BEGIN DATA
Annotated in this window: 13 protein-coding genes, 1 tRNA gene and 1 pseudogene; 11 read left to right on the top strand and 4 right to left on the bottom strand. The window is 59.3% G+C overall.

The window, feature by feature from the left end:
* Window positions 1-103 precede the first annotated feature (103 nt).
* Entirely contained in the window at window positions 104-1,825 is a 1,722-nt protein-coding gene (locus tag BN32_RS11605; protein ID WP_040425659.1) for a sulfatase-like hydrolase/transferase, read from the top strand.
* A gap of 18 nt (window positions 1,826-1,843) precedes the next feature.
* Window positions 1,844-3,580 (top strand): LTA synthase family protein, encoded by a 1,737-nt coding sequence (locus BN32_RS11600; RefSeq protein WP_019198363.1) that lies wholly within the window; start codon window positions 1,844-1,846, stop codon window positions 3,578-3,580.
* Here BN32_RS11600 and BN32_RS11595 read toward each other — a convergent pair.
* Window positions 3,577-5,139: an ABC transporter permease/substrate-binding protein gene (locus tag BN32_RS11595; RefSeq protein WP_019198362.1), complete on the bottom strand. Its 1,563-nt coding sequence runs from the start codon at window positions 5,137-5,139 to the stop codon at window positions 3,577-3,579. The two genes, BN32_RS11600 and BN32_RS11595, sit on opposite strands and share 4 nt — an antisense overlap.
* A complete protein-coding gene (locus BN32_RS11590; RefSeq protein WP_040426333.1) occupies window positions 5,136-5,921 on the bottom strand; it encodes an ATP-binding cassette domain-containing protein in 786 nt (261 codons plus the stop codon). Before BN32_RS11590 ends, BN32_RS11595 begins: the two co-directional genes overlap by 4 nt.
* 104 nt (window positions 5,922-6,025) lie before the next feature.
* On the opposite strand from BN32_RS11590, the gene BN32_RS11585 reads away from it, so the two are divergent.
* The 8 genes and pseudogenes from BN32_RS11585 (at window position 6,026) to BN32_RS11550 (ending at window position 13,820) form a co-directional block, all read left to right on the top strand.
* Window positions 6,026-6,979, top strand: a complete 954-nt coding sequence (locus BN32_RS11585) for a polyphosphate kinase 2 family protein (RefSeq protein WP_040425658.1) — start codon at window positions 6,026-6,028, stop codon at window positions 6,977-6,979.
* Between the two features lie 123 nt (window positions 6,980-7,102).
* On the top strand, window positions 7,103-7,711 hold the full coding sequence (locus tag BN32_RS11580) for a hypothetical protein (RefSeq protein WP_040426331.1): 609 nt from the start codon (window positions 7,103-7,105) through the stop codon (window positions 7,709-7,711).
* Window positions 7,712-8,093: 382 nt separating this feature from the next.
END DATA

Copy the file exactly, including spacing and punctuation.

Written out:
Annotated in this window: 13 protein-coding genes, 1 tRNA gene and 1 pseudogene; 11 read left to right on the top strand and 4 right to left on the bottom strand. The window is 59.3% G+C overall.

The window, feature by feature from the left end:
* Window positions 1-103 precede the first annotated feature (103 nt).
* Entirely contained in the window at window positions 104-1,825 is a 1,722-nt protein-coding gene (locus tag BN32_RS11605; protein ID WP_040425659.1) for a sulfatase-like hydrolase/transferase, read from the top strand.
* A gap of 18 nt (window positions 1,826-1,843) precedes the next feature.
* Window positions 1,844-3,580 (top strand): LTA synthase family protein, encoded by a 1,737-nt coding sequence (locus BN32_RS11600; RefSeq protein WP_019198363.1) that lies wholly within the window; start codon window positions 1,844-1,846, stop codon window positions 3,578-3,580.
* Here BN32_RS11600 and BN32_RS11595 read toward each other — a convergent pair.
* Window positions 3,577-5,139: an ABC transporter permease/substrate-binding protein gene (locus tag BN32_RS11595; RefSeq protein WP_019198362.1), complete on the bottom strand. Its 1,563-nt coding sequence runs from the start codon at window positions 5,137-5,139 to the stop codon at window positions 3,577-3,579. The two genes, BN32_RS11600 and BN32_RS11595, sit on opposite strands and share 4 nt — an antisense overlap.
* A complete protein-coding gene (locus BN32_RS11590; RefSeq protein WP_040426333.1) occupies window positions 5,136-5,921 on the bottom strand; it encodes an ATP-binding cassette domain-containing protein in 786 nt (261 codons plus the stop codon). Before BN32_RS11590 ends, BN32_RS11595 begins: the two co-directional genes overlap by 4 nt.
* 104 nt (window positions 5,922-6,025) lie before the next feature.
* On the opposite strand from BN32_RS11590, the gene BN32_RS11585 reads away from it, so the two are divergent.
* The 8 genes and pseudogenes from BN32_RS11585 (at window position 6,026) to BN32_RS11550 (ending at window position 13,820) form a co-directional block, all read left to right on the top strand.
* Window positions 6,026-6,979, top strand: a complete 954-nt coding sequence (locus BN32_RS11585) for a polyphosphate kinase 2 family protein (RefSeq protein WP_040425658.1) — start codon at window positions 6,026-6,028, stop codon at window positions 6,977-6,979.
* Between the two features lie 123 nt (window positions 6,980-7,102).
* On the top strand, window positions 7,103-7,711 hold the full coding sequence (locus tag BN32_RS11580) for a hypothetical protein (RefSeq protein WP_040426331.1): 609 nt from the start codon (window positions 7,103-7,105) through the stop codon (window positions 7,709-7,711).
* Window positions 7,712-8,093: 382 nt separating this feature from the next.